Another way we improved cross-training and code quality was the introduction of merge reviews. Previously, our process included implementing a feature, testing that feature until satisfied, then merging it into the develop branch. Once we implemented merge reviews, we locked the develop branch and required all merges go through an approval review conducted by another team member prior to completion.

While we would never be fully interchangeable - and that was never the goal - everyone benefitted by having a counterpart on the team involved with their project to bounce ideas off of. Just like the early explorers, we were learning more about our world and the challenges and possibilities it offered.

The Industrial Revolution

As we continued growing, we looked outward to see what other companies were doing and what tools and processes we could adopt. This sparked our Industrial Revolution. Just as the first Industrial Revolution revolved around transitioning from hand-made goods to machine-made ones, our Industrial Revolution involved automating some of the tedious tasks involved in software development. Since we were already using GitLab for our code repository, it made sense that our first major leap came from learning and implementing GitLab's Continuous Integration and Continuous Delivery (CI/CD) pipelines.

Typically, when you run "git push" on your machine, the files are sent up to your repository and that's it - they just sit there. But there exists a way to employ a team of magical robot workers to take the code committed, build an application, run tests, and deploy it to a server or mobile app store of choice. There are many different CI providers out there: CircleCI, Jenkins, Travis CI, etc. But GitLab has a built-in CI/CD solution - even their free tier offers some access to their CI runners that can build and test your code. We host GitLab on-premises, so over time we have developed a fleet of runners to build everything from PIC firmware to Android apps, and everything in between.

This was the one change I believe had the biggest impact on improving our software process as it helped a lot of our Dark Age problems. Software builds had to be reproducible on a runner - no more "but it works on my machine" issues. If it couldn't be built with a clean CI image, it was like it couldn't be built at all. Deploy keys and other secrets are now stored in private variables that only runners have access to when needed. Now the majority of the tedious, repetitive actions are automated away, allowing you to focus on more important tasks.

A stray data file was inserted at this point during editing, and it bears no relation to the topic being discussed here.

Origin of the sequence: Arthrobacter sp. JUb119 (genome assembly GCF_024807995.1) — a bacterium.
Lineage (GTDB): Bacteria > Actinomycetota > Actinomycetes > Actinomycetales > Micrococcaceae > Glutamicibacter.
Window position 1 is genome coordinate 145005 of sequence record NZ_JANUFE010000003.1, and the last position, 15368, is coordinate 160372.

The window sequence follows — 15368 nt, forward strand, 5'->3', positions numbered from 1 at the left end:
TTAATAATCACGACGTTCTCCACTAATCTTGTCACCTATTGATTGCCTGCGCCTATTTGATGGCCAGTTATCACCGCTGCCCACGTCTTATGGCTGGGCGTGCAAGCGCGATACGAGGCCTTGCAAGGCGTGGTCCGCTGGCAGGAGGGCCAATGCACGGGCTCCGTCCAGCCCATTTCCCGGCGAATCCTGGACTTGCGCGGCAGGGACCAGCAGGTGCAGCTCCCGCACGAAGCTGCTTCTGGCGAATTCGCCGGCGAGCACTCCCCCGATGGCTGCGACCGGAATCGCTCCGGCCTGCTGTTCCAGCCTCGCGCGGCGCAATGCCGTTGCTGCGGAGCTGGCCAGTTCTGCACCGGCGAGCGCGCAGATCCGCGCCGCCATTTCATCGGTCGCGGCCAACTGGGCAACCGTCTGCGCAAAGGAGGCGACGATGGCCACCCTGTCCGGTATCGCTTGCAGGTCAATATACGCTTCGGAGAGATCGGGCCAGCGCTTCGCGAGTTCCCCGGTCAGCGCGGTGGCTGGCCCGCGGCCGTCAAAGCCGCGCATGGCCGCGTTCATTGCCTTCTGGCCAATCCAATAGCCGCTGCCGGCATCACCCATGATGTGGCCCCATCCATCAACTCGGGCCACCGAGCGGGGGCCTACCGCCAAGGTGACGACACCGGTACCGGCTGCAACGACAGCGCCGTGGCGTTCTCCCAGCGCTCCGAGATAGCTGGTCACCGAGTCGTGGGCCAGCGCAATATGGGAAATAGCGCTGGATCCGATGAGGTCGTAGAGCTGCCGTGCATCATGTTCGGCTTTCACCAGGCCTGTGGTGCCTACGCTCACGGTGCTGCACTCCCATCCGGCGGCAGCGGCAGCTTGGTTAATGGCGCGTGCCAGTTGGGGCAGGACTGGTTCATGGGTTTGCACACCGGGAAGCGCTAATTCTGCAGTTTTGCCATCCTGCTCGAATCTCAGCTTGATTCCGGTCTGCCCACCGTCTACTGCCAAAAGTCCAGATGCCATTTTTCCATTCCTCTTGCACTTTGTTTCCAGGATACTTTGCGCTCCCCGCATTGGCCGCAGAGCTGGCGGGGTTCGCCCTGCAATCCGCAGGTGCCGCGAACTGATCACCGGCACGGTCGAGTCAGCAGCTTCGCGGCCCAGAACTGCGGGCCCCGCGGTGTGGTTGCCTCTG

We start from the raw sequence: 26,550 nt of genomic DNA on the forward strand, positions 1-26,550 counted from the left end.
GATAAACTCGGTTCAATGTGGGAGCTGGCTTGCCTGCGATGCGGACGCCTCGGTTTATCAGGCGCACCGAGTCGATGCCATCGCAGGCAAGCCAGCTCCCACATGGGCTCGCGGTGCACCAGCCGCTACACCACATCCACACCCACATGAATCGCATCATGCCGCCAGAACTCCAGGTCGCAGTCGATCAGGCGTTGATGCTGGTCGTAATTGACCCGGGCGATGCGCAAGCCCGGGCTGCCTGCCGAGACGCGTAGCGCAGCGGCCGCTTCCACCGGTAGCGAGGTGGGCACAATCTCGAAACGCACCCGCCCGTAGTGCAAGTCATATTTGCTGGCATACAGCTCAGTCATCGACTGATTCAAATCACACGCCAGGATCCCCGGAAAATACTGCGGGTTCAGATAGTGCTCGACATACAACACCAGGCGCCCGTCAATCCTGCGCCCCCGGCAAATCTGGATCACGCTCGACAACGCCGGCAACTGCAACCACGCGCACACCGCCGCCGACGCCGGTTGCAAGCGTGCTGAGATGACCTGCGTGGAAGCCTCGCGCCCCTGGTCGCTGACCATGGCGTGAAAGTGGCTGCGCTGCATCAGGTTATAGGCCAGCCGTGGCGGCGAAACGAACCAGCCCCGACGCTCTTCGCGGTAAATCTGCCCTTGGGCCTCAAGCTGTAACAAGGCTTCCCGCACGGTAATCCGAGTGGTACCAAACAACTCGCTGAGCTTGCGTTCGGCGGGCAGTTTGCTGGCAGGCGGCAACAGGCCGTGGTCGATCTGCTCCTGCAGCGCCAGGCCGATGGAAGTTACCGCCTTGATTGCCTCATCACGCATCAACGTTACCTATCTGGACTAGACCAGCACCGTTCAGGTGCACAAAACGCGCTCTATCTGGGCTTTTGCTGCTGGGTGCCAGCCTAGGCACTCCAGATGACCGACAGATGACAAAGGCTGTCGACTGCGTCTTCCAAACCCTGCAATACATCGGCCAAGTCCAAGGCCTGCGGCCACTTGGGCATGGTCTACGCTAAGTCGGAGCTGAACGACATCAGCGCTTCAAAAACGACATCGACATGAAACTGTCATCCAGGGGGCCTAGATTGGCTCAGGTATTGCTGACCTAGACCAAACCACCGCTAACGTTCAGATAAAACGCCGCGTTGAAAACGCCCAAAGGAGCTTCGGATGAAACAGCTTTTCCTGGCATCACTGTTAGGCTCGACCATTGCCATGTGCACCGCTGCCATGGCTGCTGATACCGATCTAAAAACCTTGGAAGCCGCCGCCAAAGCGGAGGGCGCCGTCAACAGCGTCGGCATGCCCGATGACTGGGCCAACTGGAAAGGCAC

The Future

Our software process journey is far from over. There are still pain points that we are aware of and others I'm sure we haven't even yet considered. For now, there are two main areas of improvement where we plan to focus - improving automated testing and code quality tooling and better ways to manage code maintenance and technical debt.

Key Takeaways

  1. There are no "one size fits all" solutions to software processes. What works for us may not exactly work for you. You must first determine where you're at, where you're headed, and how you want to get there.
  2. Break down silos - this was one of the most helpful things we did to improve morale.
  3. Invest in automated tooling - there's no reason to stress out over manual build and deploy processes in 2022.
  4. Take time to document, develop, and refine your software process - just like with continuing education, there are always things to learn and improve about your own software process.

For more information about our small, Mississippi-based tech company, visit Kopismobile.com.

About the Author

Richard Sween is the Director of Engineering at Kopis Mobile and is an accomplished engineer with over a decade of experience in user research study, design, and execution as well as Android and OS software development. 

Photo credits -

Mechanical piping photo by Martin Adams on Unsplash

Cavemen image from SpongeBob SquarePants on Nickelodeon

Silo photo by Sebastian Grochowicz on Unsplash

Scrum board photo from Silicon Valley on HBO